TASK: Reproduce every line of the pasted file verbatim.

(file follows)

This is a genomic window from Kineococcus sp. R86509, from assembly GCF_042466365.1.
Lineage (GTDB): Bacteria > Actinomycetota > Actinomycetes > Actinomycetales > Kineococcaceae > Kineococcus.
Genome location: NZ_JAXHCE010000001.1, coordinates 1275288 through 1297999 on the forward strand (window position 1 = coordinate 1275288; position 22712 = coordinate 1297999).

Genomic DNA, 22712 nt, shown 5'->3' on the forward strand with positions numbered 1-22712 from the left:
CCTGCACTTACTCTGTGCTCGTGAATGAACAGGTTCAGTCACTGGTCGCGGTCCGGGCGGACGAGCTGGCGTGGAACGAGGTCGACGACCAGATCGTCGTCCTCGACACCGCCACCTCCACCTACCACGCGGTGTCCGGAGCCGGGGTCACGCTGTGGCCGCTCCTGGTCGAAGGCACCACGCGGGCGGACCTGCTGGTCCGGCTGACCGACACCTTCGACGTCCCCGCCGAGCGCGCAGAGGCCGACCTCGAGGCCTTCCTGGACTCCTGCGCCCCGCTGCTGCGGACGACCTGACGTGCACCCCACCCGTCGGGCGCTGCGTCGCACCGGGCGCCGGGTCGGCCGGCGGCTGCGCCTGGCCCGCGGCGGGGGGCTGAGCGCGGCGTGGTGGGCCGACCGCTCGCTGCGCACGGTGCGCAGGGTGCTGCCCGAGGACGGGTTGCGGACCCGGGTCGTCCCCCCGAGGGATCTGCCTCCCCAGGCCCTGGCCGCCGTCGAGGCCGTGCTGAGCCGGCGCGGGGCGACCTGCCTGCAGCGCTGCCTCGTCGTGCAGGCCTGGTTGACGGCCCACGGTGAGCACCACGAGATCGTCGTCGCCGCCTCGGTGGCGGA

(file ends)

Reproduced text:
This is a genomic window from Kineococcus sp. R86509, from assembly GCF_042466365.1.
Lineage (GTDB): Bacteria > Actinomycetota > Actinomycetes > Actinomycetales > Kineococcaceae > Kineococcus.
Genome location: NZ_JAXHCE010000001.1, coordinates 1275288 through 1297999 on the forward strand (window position 1 = coordinate 1275288; position 22712 = coordinate 1297999).

Genomic DNA, 22712 nt, shown 5'->3' on the forward strand with positions numbered 1-22712 from the left:
CCTGCACTTACTCTGTGCTCGTGAATGAACAGGTTCAGTCACTGGTCGCGGTCCGGGCGGACGAGCTGGCGTGGAACGAGGTCGACGACCAGATCGTCGTCCTCGACACCGCCACCTCCACCTACCACGCGGTGTCCGGAGCCGGGGTCACGCTGTGGCCGCTCCTGGTCGAAGGCACCACGCGGGCGGACCTGCTGGTCCGGCTGACCGACACCTTCGACGTCCCCGCCGAGCGCGCAGAGGCCGACCTCGAGGCCTTCCTGGACTCCTGCGCCCCGCTGCTGCGGACGACCTGACGTGCACCCCACCCGTCGGGCGCTGCGTCGCACCGGGCGCCGGGTCGGCCGGCGGCTGCGCCTGGCCCGCGGCGGGGGGCTGAGCGCGGCGTGGTGGGCCGACCGCTCGCTGCGCACGGTGCGCAGGGTGCTGCCCGAGGACGGGTTGCGGACCCGGGTCGTCCCCCCGAGGGATCTGCCTCCCCAGGCCCTGGCCGCCGTCGAGGCCGTGCTGAGCCGGCGCGGGGCGACCTGCCTGCAGCGCTGCCTCGTCGTGCAGGCCTGGTTGACGGCCCACGGTGAGCACCACGAGATCGTCGTCGCCGCCTCGGTGGCGGA